“SNL? has put itself back into the national discussion for a series of sketches that have centered on the premise that Mrs. Clinton has been the target of an unfair press that see Obama as a star. Tina Fey, the former “SNL? star who returned on Feb. 23 to be the host of the first show after the recent writers’ strike, also provided a very open endorsment of Senator Clinton saying, “Bitches get stuff done.?

Some say that such sketches have helped Clinton gain victories in both Ohio and Texas, and has made the press look more critically at Sentator Obama. However, this isn't the first time "SNL" has been accused of political rallying. Many feel sketches about president Bush in the past have tried to sway viewers towards Al Gore.

Michaels, who has been the executive producer of “SNL? off and on since 1975, said that he was happy the show had benefited from the attention (the Feb. 23 show attracted 7.5 million viewers, the biggest audience for the show in a year) but that he still worried about such a perception.

“I’m sensitive to the suggestion that we’re in the service of Hillary Clinton this year,? he said. “That obviously is not the case.? He added, “We don’t lay down for anybody.?

March 10, 2008

Spitzer Linked to Prostituion Scandal

New York Gov. Eliot Spitzer was caught on a federal wiretap arranging a meeting with a high-priced prostitute at a Washington hotel last month, reported the New York Times.

The wiretap captured Spitzer on a telephone call confirming plans to have a woman travel from New York to a Washington hotel room, according to an affidavit filed in federal court in Manhattan. Spitzermade a brief public appearance today during which he apologized for his behavior, describing it as, “private matter.?

“I have acted in a way that violates my obligation to my family and violates my or any sense of right or wrong,? said Spitzer. “I apologize first and most importantly to my family. I apologize to the public to whom I promised better.?

Spitzer spoke with his wife at his side, and the New York Times reported that both looked on the verge of tears. When asked about his political future, Spitzer did not respond.

Prostitution cases rarely make it to the federal court because they are seen as state crimes. But the Mann Act, passed by Congress in 1910 to address prostitution, states that human trafficking is criminal when it inovles transporting people between states.

According to the Constiution, should Spitzer resign, the lieutenant governor, David A. Paterson, would become governor for the remainder of Spitzer’s term.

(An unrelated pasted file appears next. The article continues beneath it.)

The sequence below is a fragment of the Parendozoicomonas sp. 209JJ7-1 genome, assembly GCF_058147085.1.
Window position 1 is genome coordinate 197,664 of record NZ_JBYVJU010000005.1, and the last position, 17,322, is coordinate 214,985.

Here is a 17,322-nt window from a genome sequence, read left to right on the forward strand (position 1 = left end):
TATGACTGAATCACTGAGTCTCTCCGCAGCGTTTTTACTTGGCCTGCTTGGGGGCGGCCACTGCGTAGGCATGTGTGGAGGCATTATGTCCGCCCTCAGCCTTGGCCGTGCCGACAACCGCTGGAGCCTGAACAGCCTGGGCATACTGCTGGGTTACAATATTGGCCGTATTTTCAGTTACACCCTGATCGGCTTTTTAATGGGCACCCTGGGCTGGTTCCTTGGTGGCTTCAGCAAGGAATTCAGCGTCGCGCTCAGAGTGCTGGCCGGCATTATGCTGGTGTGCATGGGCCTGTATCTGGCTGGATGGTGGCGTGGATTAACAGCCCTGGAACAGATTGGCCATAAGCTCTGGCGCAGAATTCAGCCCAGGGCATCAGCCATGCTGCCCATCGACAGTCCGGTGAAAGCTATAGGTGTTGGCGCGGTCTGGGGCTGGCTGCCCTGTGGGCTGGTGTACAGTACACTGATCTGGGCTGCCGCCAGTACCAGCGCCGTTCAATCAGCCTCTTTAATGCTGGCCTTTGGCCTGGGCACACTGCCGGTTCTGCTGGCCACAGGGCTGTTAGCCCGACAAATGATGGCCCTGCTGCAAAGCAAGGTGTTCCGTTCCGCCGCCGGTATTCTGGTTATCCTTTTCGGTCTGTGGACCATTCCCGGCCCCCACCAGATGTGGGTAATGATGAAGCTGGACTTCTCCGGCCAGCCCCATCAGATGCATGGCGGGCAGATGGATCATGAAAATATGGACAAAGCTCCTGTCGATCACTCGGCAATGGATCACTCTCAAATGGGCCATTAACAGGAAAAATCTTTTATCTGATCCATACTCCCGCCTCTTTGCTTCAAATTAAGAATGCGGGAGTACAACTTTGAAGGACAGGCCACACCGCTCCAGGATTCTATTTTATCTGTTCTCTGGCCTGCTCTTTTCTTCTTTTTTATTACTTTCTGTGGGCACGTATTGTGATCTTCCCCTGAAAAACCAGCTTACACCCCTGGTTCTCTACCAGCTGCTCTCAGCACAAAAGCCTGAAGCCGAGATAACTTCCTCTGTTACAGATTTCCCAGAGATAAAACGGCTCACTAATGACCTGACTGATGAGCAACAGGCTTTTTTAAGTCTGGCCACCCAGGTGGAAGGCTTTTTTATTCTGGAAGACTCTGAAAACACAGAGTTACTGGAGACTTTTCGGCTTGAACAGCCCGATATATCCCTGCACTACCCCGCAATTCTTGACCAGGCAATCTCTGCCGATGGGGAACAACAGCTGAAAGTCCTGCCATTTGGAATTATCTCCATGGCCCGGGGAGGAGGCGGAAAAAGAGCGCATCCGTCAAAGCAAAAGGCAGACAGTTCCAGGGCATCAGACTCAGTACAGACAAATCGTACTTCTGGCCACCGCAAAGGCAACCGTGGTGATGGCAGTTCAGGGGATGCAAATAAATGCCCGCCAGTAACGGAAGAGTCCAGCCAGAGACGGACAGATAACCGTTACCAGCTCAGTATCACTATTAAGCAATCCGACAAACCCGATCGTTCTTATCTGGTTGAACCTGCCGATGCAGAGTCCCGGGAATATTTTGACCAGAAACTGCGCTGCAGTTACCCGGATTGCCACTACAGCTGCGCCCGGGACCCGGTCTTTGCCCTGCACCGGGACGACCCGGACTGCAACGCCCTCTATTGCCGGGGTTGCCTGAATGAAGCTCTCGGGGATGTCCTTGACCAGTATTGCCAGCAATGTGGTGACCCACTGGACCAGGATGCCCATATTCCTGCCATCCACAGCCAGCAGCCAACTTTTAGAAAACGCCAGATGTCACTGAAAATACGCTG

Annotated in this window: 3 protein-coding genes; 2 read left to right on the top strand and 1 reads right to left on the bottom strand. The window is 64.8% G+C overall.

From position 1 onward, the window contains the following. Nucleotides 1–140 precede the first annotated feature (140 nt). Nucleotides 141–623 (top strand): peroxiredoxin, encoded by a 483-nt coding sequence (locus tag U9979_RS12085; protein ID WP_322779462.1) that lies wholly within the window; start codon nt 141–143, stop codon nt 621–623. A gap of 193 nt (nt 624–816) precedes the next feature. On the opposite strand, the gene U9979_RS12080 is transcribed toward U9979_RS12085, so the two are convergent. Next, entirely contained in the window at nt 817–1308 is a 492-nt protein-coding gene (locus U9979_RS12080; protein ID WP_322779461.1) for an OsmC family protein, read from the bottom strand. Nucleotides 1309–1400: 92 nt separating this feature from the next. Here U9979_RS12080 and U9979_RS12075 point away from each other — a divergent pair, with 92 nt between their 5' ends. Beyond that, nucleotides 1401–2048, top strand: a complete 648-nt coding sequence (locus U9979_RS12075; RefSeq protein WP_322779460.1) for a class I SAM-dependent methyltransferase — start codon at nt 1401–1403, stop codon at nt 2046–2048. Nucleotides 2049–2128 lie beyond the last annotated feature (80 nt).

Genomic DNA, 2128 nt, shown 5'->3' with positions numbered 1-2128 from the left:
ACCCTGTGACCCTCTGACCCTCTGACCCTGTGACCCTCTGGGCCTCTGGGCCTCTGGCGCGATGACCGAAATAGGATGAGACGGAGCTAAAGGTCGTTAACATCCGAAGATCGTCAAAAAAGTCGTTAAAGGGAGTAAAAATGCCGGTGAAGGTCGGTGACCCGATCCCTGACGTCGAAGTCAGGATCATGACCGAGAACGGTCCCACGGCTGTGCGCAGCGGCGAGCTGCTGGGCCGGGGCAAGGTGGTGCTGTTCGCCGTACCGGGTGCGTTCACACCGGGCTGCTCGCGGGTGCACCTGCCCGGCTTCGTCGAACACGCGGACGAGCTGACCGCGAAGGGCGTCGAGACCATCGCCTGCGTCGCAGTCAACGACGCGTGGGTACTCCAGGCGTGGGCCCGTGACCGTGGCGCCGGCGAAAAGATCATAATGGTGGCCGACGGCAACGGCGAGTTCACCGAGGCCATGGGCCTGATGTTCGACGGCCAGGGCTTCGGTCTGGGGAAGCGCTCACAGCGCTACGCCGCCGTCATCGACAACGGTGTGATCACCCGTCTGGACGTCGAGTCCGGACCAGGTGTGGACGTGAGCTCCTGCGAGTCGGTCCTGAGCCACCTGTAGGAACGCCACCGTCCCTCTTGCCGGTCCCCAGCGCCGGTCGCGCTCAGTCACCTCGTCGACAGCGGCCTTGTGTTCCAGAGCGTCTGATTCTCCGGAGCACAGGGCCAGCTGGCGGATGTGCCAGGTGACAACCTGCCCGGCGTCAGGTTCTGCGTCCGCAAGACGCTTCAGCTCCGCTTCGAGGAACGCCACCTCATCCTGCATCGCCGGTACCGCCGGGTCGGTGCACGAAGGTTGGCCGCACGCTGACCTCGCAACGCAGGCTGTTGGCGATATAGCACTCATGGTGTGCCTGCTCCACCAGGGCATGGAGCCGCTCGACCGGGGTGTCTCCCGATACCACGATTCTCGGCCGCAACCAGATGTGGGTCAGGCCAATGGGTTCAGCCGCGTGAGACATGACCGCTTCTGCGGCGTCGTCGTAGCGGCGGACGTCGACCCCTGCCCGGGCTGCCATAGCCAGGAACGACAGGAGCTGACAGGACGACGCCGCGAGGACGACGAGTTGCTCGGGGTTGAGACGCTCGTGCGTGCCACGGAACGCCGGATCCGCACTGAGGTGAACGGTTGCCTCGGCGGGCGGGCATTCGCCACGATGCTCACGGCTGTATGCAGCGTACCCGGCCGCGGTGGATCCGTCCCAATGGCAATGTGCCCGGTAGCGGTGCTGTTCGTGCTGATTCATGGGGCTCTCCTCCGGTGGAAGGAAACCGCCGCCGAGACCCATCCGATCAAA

March 4, 2008

Possiblitiy of More Dams in West

The West and Northwest's booming population and increasing concerns about climate change have governments studying the construction of dams to capture winter rain and spring snowmelt for use in the dry summer months, reported MSNBC.

“The West and the Northwest are increasing in population growth like never before,? said John Redding, regional spokesman for the U.S. Bureau of Reclamation in Boise. “How do you quench the thirst of the hungry masses??, MSNBC reproted.

The West and Northwest states era of excessive dam construction ended in 1966 with the completion of Glen Canyon Dam. However, the population of the area grew by nearly 20 percent in the 1990s to more than 64 million, and continues to increase even as climate change poses new threats to the water supply.

There are environmental concerns present and in opposition to the idea of creating new dams. Other ideas for increasing water supplies in the West have been presented and include conservation, pipelines to carry water from the mountains, desalination plants to make drinking water from the ocean,storing water in natural underground aquifers, and small dams to serve local areas.

"Most of those ideas are much more popular than big new dams," says MSNBC.

February 26, 2008

Recent Polls Show Obama Likely to Beat Out McCain

Senator Barack Obama has gained strong hold among Democratic voters, "and is now viewed by most Democrats as the candidate best able to defeat Senator John McCain," reported the New York Times.

According to the latest New York Times/CBS News Poll, Obama has made major gains across most demographic groups in the Democratic Party, including liberals and moderates, higher- and lower-income voters,men and women,and people of varying levels of college education.

However the news poll showed that Obama has a weak following in certain areas. "Senator Hillary Rodham Clinton is still viewed by more Democrats as better prepared for the job of president. And while he has made progress among women, he still faces a striking gender gap: Mr. Obama is backed by two-thirds of the Democratic men and 45 percent of the women," reported the New York Times.

The theme of better preparedness is not limited to the Democratic Party. The poll also indicated that people also felt that the likely Republican candidate, Senator John McCain, is also more prepared to handle the presidency that either Obama or Clinton.

However Obama still seems to be making gains. The news poll shows that Obama’s coalition has increased greatly. "In December, for example, he had the support of 26 percent of the male Democratic primary voters; in the latest poll, that figure had climbed to 67 percent," reported the NYT/CBS news poll.

About 60% of pollers say he has the best chance of beating McCain, double the numbers who believed Clinton could. His campagin for change also seems to have made an effect as more people thought he would be able to bring about "real change" to the country.